Protein Quality

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Not all proteins are created equal. Some have higher protein quality than others. This NutriWiki will explain exactly which proteins are of higher quality than others.

Protein quality


Animal sources of protein are generally considered to have higher protein quality when compared to plant proteins. Whey protein is often seen as the “gold standard” of protein quality. If you are on a plant-based diet, you should get your proteins from a wide variety of sources, that combine together to form a complete amino acid profile.

There is no need to supplement with protein powder if you are able to get your daily protein intake from whole food sources.


There are several ways to determine the quality of protein, however, the most commonly used assessment is the Protein Digestibility-Corrected Amino Acid Score (PDCAAS) [1]. Thus protein will be gauged on its ability to provide essential amino acids to an individual. Based on this assessment we have provided a short table showing different food sources and their PDCAAS (1 is highest & best):

Protein SourcePDCAAS
Black Beans0.75
Wheat Gluten0.25
Dairy Protein

While drinking milk will provide you with a high quality protein, it may not be the most practical protein source due to the other macronutrients in milk (e.g. fats and carbohydrates). Therefore, the most common milk proteins are actually bi-products of commercial milk production, whey & casein.

Whey protein is typically taken post-workout due to being a fast-acting protein. This is because whey protein can be broken down and absorbed faster than most other proteins. This allows for a spike in muscle protein synthesis that will return to baseline within 300 minutes [2]. Casein is a slower digested protein that is typically taken at night to spread out the protein absorption during sleep [3]. Casein causes a spike in muscle protein synthesis that is still elevated beyond 300 minutes.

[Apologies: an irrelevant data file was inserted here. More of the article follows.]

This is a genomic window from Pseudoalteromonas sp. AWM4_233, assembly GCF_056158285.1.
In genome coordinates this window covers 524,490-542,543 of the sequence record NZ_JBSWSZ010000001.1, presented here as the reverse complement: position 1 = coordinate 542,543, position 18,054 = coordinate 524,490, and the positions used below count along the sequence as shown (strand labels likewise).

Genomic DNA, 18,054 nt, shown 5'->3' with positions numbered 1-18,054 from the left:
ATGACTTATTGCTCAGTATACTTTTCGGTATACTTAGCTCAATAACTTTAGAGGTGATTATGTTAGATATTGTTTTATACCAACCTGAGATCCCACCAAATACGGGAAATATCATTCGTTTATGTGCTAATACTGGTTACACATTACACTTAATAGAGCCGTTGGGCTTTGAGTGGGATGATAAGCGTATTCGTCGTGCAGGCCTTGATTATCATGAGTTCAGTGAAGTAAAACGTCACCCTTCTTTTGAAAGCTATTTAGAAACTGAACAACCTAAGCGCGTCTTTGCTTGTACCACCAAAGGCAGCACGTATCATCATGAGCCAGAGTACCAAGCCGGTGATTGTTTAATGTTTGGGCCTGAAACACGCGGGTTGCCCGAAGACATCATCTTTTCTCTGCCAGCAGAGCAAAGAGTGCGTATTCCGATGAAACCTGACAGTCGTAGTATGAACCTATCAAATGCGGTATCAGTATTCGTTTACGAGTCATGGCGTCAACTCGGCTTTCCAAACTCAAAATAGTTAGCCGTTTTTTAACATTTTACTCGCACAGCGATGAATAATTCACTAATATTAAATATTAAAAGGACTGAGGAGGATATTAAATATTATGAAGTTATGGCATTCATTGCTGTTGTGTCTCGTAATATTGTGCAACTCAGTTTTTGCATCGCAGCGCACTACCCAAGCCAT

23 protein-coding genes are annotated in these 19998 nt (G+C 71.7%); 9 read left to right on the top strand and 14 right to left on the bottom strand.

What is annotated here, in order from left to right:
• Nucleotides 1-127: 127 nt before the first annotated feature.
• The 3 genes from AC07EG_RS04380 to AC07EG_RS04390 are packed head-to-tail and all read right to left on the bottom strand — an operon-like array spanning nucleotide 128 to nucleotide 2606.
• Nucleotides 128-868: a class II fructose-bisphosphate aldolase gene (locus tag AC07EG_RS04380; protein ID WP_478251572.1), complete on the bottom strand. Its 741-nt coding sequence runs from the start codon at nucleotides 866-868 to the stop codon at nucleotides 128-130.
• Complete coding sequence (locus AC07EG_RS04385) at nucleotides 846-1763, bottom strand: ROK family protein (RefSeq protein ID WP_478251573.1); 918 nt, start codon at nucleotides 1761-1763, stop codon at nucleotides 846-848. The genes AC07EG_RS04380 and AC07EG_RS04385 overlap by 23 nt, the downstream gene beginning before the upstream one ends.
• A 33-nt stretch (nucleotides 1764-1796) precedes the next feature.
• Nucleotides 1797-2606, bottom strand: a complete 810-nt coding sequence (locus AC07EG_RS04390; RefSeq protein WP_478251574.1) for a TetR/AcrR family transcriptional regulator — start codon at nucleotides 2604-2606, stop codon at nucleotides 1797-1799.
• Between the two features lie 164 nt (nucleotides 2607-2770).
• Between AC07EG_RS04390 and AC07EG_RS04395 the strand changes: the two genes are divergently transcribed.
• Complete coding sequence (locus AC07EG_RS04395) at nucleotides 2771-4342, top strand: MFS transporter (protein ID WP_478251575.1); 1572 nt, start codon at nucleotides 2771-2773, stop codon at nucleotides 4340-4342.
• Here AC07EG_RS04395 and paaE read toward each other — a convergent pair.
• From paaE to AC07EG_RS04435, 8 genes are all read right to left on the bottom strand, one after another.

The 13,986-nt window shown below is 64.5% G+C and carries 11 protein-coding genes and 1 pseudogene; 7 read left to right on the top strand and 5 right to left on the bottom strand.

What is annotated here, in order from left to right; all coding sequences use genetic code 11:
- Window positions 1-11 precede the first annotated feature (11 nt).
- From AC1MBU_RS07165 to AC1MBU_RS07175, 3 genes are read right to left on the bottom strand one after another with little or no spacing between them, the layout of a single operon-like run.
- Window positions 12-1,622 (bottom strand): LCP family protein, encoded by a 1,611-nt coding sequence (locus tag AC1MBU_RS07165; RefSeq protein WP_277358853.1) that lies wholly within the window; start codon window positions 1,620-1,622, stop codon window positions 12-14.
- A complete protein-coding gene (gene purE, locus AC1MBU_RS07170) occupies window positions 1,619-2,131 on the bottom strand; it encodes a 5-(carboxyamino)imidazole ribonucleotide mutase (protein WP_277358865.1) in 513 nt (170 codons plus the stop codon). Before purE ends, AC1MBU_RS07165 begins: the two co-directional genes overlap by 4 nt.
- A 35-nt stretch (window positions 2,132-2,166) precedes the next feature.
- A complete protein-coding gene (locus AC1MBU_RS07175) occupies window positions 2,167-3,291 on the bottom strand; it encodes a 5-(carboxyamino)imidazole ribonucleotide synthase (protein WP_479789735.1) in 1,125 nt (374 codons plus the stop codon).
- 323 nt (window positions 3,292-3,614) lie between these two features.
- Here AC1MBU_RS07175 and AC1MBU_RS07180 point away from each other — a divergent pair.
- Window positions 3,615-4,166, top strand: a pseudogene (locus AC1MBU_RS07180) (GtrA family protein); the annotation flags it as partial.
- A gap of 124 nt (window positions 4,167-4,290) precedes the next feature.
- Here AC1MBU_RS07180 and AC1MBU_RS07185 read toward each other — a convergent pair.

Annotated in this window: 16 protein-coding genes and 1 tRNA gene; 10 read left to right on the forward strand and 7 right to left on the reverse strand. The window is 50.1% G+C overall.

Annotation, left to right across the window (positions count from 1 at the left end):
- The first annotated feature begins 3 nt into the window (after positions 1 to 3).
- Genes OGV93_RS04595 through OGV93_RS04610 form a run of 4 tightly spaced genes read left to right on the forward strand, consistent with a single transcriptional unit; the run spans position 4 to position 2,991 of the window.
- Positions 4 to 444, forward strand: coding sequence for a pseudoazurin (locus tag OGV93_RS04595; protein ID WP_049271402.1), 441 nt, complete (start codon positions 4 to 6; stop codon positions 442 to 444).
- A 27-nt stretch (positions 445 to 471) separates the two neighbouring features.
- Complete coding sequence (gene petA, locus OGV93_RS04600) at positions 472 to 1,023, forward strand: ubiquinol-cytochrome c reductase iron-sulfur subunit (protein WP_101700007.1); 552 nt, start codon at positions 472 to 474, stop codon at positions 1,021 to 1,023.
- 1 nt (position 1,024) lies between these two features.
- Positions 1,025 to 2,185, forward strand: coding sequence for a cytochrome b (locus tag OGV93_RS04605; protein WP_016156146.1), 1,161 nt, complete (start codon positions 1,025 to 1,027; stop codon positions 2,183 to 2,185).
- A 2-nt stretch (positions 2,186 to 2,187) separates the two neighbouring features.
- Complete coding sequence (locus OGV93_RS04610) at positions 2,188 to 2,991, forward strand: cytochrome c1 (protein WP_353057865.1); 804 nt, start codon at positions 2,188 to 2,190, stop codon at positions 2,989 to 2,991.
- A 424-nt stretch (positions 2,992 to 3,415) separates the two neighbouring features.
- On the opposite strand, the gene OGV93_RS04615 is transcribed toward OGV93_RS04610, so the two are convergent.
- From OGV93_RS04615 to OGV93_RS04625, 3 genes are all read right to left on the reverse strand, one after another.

What type of protein is best post-workout? While that can vary based on each individuals schedule, protein timing, & diet, there is a general recommendation/guideline. Studies conducted in 2004 and 2010 ranked different types of protein based on blood plasma levels of essential amino acids (EAAs), branch chain amino acids (BCAAs), & insulin [4,5]. Their findings in order of most effective to least effective:

Hydrolyzed whey > Non-hydrolyzed whey > Hydrolyzed casein > Non-hydrolyzed casein > Hydrolyzed soy > Non-hydrolyzed soy

Note that at dosages higher that 30g of protein, hydrolyzed whey does not increase plasma concentrations of BCAAs more than non-hydrolyzed whey.

Plant Protein

Plant proteins are consumed by everyone who eats carbohydrates. For example 100g of oatmeal has 12.64g of protein and 200g of white potatoes has 3.36g of protein.

Now not all proteins are created equally. There is an optimal essential amino profile for a protein to be considered complete:

Essential Amino Acidmg/g of Protein

Plants sources such as potatoes, soy, chickpeas, black beans, lupin beans, pistachios, cashews, & cauliflower are all sources of complete proteins, meaning they contain all of the above amino acids.

Plant sources like yellow pea & brown rice are often missing one or more of the essential amino acids listed above. When following a plant-based diet, it is important to obtain protein from a wide variety of source to ensure a complete amino acid profile.

  1. The Protein Digestibility–Corrected Amino Acid Score.
  2. Tang, JE (Sep 2009). “Ingestion of whey hydrolysate, casein, or soy protein isolate: effects on mixed muscle protein synthesis at rest and following resistance exercise in young men.”. J Appl Physiol. 107(3): 987–992.
  3. Smith-Ryan, Abbie E.; Antonio, Jose (2013). Sports Nutrition & Performance Enhancing Supplements. Ronkonkoma, NY: Linus Learning. p. 33, 41. ISBN 978-1-60797-339-3.
  4. Hoffman, Jay (June 2004). “PROTEIN – WHICH IS BEST” (PDF). Journal of Sports Science and Medicine (3): 118–130.
  5. Morifuji, Masashi (2010). “Comparison of Different Sources and Degrees of Hydrolysis of Dietary Protein: Effect on Plasma Amino Acids, Dipeptides, and Insulin Responses in Human Subjects”. J. Agric. Food Chem. 58 (15): 8788–8797.
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